Now, my Lord, I take this to be a gross error, and I am sure it has been a fatal one. It is one of those errors, and there are many such, which men impute to judgment, and which proceed from the defect of judgment, as this does from lightness, irresolution, laziness, and a false notion of opposition; unless the persons, who seem to think, do not really think in this manner, but serving the public purely for interest, and not for fame, nor for duty, decline taking the same pains when they oppose without personal and immediate reward, as they are willing to take when they are paid for serving. Look about you, and you will see men eager to speak, and keen to act, when particular occasions press them, or particular motives excite them, but quite unprepared for either: and hence all that superficiality in speaking, for want of information, hence all that confusion or inactivity, for want of concert, and all that disappointment for want of preliminary measures.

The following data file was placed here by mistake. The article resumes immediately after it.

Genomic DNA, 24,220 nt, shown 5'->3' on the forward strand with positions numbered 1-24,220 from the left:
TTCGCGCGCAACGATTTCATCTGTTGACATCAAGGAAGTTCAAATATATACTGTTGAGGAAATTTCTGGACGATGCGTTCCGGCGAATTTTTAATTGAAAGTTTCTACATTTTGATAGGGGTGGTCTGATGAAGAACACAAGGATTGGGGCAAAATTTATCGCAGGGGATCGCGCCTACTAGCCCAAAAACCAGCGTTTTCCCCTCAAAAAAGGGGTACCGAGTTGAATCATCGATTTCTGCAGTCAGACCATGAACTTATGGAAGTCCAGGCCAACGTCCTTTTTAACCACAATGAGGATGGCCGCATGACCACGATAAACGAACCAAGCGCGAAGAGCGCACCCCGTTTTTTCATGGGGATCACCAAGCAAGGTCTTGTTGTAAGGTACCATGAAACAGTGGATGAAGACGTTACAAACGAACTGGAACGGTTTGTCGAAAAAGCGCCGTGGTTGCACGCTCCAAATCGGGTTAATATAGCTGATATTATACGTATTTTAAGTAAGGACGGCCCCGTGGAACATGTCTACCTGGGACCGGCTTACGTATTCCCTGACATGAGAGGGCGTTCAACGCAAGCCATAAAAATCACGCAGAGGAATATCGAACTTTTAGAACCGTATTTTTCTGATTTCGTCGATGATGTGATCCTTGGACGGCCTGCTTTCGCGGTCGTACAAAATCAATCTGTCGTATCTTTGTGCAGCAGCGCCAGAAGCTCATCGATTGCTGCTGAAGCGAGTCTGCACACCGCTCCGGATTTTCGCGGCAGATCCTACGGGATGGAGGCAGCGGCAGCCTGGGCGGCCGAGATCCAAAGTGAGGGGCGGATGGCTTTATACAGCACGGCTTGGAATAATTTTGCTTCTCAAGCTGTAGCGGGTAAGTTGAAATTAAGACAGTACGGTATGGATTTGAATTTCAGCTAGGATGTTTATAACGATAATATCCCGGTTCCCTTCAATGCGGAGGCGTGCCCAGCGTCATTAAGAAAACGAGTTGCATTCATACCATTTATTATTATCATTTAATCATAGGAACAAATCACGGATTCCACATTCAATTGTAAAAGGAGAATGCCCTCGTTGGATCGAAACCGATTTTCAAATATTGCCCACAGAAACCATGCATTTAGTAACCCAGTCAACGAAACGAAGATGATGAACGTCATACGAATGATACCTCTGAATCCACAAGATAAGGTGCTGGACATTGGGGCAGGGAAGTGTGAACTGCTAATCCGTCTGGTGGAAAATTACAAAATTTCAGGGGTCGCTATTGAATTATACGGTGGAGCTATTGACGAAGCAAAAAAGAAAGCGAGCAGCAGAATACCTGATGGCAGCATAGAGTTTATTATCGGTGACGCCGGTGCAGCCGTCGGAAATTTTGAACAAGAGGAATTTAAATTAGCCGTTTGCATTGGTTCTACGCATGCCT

They who affect to head an opposition, or to make any considerable figure in it, must be equal at least to those whom they oppose; I do not say in parts only, but in application and industry, and the fruits of both, information, knowledge, and a certain constant preparedness for all the events that may arise. Every administration is a system of conduct: opposition, therefore, should be a system of conduct likewise; an opposite, but not a dependent system. I shall explain myself better by an example. When two armies take the field, the generals on both sides have their different plans for the campaign, either of defence or of offence: and as the former does not suspend his measures till he is attacked, but takes them beforehand on every probable contingency, so the latter does not suspend his, till the opportunity of attacking presents itself, but is alert and constantly ready to seize it whenever it happens; and in the mean time is busy to improve all the advantages of skill, of force, or of any other kind that he has, or that he can acquire, independently of the plan and of the motions of his enemy.